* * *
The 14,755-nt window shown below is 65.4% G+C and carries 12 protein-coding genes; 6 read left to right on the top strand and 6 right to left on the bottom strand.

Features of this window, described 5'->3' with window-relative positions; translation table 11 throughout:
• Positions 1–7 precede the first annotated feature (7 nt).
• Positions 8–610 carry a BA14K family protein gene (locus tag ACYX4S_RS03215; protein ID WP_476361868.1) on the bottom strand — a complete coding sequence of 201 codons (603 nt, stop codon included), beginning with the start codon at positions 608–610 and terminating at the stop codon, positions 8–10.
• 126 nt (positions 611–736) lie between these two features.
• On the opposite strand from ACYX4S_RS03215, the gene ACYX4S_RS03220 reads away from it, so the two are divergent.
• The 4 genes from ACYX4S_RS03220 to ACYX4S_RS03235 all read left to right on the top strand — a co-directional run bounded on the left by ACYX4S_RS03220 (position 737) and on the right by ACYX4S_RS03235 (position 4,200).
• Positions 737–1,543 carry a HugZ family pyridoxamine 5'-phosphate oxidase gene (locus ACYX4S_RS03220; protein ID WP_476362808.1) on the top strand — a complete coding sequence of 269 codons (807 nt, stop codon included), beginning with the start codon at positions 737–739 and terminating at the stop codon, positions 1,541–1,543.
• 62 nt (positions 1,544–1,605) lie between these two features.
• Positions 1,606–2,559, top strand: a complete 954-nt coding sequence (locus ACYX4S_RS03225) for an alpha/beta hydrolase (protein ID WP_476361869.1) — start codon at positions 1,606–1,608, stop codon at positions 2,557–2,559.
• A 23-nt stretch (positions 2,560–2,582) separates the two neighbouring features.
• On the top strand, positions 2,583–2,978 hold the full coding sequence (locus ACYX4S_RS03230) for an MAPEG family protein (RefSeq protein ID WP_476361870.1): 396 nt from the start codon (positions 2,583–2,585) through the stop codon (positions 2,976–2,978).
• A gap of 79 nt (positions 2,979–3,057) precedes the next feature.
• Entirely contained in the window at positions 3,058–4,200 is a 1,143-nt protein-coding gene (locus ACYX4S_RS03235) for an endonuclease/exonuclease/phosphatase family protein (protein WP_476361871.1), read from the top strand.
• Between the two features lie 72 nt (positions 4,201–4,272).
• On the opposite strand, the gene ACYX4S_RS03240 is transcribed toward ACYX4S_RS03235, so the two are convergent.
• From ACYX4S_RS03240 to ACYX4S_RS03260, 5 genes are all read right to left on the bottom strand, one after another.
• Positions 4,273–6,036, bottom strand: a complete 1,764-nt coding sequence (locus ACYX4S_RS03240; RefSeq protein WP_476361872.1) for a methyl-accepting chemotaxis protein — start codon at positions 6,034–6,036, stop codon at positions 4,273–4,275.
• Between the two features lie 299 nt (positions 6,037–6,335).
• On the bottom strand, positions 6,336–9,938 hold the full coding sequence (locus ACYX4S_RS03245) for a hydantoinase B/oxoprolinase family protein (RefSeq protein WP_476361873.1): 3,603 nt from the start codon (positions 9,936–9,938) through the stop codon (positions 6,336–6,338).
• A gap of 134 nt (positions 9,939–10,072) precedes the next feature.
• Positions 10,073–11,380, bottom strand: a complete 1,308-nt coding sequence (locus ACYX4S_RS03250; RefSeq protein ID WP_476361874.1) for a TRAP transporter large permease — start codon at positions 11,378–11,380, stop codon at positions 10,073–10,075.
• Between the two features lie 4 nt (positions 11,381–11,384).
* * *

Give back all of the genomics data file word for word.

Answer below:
The 14,755-nt window shown below is 65.4% G+C and carries 12 protein-coding genes; 6 read left to right on the top strand and 6 right to left on the bottom strand.

Features of this window, described 5'->3' with window-relative positions; translation table 11 throughout:
• Positions 1–7 precede the first annotated feature (7 nt).
• Positions 8–610 carry a BA14K family protein gene (locus tag ACYX4S_RS03215; protein ID WP_476361868.1) on the bottom strand — a complete coding sequence of 201 codons (603 nt, stop codon included), beginning with the start codon at positions 608–610 and terminating at the stop codon, positions 8–10.
• 126 nt (positions 611–736) lie between these two features.
• On the opposite strand from ACYX4S_RS03215, the gene ACYX4S_RS03220 reads away from it, so the two are divergent.
• The 4 genes from ACYX4S_RS03220 to ACYX4S_RS03235 all read left to right on the top strand — a co-directional run bounded on the left by ACYX4S_RS03220 (position 737) and on the right by ACYX4S_RS03235 (position 4,200).
• Positions 737–1,543 carry a HugZ family pyridoxamine 5'-phosphate oxidase gene (locus ACYX4S_RS03220; protein ID WP_476362808.1) on the top strand — a complete coding sequence of 269 codons (807 nt, stop codon included), beginning with the start codon at positions 737–739 and terminating at the stop codon, positions 1,541–1,543.
• 62 nt (positions 1,544–1,605) lie between these two features.
• Positions 1,606–2,559, top strand: a complete 954-nt coding sequence (locus ACYX4S_RS03225) for an alpha/beta hydrolase (protein ID WP_476361869.1) — start codon at positions 1,606–1,608, stop codon at positions 2,557–2,559.
• A 23-nt stretch (positions 2,560–2,582) separates the two neighbouring features.
• On the top strand, positions 2,583–2,978 hold the full coding sequence (locus ACYX4S_RS03230) for an MAPEG family protein (RefSeq protein ID WP_476361870.1): 396 nt from the start codon (positions 2,583–2,585) through the stop codon (positions 2,976–2,978).
• A gap of 79 nt (positions 2,979–3,057) precedes the next feature.
• Entirely contained in the window at positions 3,058–4,200 is a 1,143-nt protein-coding gene (locus ACYX4S_RS03235) for an endonuclease/exonuclease/phosphatase family protein (protein WP_476361871.1), read from the top strand.
• Between the two features lie 72 nt (positions 4,201–4,272).
• On the opposite strand, the gene ACYX4S_RS03240 is transcribed toward ACYX4S_RS03235, so the two are convergent.
• From ACYX4S_RS03240 to ACYX4S_RS03260, 5 genes are all read right to left on the bottom strand, one after another.
• Positions 4,273–6,036, bottom strand: a complete 1,764-nt coding sequence (locus ACYX4S_RS03240; RefSeq protein WP_476361872.1) for a methyl-accepting chemotaxis protein — start codon at positions 6,034–6,036, stop codon at positions 4,273–4,275.
• Between the two features lie 299 nt (positions 6,037–6,335).
• On the bottom strand, positions 6,336–9,938 hold the full coding sequence (locus ACYX4S_RS03245) for a hydantoinase B/oxoprolinase family protein (RefSeq protein WP_476361873.1): 3,603 nt from the start codon (positions 9,936–9,938) through the stop codon (positions 6,336–6,338).
• A gap of 134 nt (positions 9,939–10,072) precedes the next feature.
• Positions 10,073–11,380, bottom strand: a complete 1,308-nt coding sequence (locus ACYX4S_RS03250; RefSeq protein ID WP_476361874.1) for a TRAP transporter large permease — start codon at positions 11,378–11,380, stop codon at positions 10,073–10,075.
• Between the two features lie 4 nt (positions 11,381–11,384).